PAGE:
The words “Ohio” and “blues” certainly call to mind the Black Keys, probably the Buckeye State’s most famous sons in recent years. But blues does a brisk business in Ohio, and Patrick Sweany is proof of that. The guitarist from Massillon has been steadily releasing music since 1999, though he made his name on the stage. Sweany taught himself how to fingerpick like the blues giants in his dad’s record collection–Leadbelly and Junior Kimbrough come to mind–and soon started playing coffeehouses and small clubs. He formed a backing band and started mixing together all the sounds he absorbed as a kid: rock, blues, punk, and folk.
And like the bluesmen of the past, Sweany was excited to pass on his knowledge to others. In the early 2000s, a young guitarist named Dan Auerbach started coming around to Sweany’s Monday night residency in Kent, Ohio. The young gun soon joined the band for good, but it wasn’t long before he was playing recordings of his own group–the nascent Black Keys–to Sweany. “I heard the rough mixes of their first record in his car during a set break,” Sweany says. “I told him ‘please help train your replacement.'”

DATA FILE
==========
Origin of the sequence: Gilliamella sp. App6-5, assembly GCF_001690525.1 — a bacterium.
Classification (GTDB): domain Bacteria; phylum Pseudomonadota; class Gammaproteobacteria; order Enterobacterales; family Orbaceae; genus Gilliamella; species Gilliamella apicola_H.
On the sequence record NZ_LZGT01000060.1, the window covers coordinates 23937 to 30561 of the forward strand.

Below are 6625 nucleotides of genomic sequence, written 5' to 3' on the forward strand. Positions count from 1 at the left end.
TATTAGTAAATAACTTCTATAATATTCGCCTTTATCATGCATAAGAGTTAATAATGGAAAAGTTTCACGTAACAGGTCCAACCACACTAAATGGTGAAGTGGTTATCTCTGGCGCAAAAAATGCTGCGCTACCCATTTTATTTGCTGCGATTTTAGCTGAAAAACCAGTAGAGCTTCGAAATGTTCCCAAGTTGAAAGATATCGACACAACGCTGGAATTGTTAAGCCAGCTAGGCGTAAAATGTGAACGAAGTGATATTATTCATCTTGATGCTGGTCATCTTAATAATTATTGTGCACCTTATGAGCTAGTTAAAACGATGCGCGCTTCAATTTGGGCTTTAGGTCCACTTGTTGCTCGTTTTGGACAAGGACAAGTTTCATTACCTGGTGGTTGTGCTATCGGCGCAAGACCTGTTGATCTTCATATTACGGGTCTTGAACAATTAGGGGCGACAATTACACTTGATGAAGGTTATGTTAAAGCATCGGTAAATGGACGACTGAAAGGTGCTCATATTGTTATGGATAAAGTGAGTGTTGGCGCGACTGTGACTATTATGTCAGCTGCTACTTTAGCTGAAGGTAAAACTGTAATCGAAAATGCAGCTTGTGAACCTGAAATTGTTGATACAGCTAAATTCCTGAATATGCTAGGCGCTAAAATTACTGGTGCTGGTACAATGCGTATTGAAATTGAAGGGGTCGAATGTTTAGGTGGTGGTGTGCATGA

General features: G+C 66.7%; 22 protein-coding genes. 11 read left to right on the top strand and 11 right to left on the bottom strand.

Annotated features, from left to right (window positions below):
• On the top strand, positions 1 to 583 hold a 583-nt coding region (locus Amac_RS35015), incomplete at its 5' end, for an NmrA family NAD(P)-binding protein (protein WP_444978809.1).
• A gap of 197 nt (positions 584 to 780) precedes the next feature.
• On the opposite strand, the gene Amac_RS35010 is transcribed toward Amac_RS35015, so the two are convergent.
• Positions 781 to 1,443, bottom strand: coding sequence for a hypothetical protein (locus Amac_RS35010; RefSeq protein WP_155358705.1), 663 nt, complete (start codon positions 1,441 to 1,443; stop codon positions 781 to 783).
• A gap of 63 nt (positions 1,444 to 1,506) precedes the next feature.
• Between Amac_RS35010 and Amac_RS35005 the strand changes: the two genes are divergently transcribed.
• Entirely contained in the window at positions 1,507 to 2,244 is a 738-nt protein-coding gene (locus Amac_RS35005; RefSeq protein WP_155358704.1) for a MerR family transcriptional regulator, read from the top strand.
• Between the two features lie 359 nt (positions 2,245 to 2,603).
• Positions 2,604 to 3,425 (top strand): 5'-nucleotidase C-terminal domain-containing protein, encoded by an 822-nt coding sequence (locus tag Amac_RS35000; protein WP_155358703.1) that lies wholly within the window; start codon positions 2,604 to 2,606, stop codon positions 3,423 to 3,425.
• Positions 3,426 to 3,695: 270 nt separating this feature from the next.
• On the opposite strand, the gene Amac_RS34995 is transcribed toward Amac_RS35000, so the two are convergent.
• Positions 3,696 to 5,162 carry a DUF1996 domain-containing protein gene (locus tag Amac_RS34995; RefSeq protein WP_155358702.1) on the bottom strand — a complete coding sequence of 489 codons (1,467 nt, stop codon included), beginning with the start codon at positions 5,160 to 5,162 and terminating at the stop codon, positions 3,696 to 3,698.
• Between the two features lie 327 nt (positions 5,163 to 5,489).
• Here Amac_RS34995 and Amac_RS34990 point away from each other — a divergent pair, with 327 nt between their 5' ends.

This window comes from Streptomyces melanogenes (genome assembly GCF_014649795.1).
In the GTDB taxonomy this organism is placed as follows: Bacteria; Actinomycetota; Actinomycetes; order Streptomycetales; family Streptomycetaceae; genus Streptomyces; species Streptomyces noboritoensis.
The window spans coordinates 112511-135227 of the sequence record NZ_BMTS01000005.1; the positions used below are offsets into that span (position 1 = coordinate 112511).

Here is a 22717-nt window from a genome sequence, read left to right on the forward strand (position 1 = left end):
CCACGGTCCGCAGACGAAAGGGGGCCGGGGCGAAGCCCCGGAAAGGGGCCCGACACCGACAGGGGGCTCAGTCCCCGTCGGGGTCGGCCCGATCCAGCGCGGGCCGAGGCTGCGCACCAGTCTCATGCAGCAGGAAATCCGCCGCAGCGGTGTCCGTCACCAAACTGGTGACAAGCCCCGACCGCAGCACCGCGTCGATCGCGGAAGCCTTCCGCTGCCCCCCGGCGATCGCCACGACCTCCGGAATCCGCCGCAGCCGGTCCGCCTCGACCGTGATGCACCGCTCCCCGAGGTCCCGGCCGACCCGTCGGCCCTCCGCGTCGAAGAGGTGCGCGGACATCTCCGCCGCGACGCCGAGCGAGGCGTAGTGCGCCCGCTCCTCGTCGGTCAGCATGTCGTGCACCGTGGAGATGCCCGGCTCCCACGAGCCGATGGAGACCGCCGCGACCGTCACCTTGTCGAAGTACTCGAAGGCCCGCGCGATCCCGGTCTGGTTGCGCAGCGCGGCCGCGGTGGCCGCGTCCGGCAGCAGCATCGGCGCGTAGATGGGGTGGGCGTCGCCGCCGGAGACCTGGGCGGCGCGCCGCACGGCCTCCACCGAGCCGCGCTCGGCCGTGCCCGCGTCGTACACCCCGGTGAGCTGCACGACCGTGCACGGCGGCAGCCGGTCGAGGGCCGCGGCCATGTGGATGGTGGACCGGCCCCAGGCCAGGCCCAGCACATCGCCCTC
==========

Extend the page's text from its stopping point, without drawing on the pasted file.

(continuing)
Their friendly relationship led to an opening slot for the Black Keys years later, yet Sweany is versatile enough to support a whole range of artists, from the swamp-pop of the Gourds to Wayne “The Train” Hancock’s red-hot honky-tonk. His chameleon-like guitar playing is the main draw, but that’s not to discount his dynamic songwriting. On July 16, Sweany will release Close To The Floor (via Austin’s Nine Mile Records), an album that echos with the ghosts of the blues’ past. “Working For You” is a spare, humid travelogue that packs a lot into its three-minute running time: Sweany’s slashing guitar, fiery voice, and a hell of a backbeat.
Sweany will be giving this and other songs a workout on Thursday, June 20 with a free show at Lustre Pearl.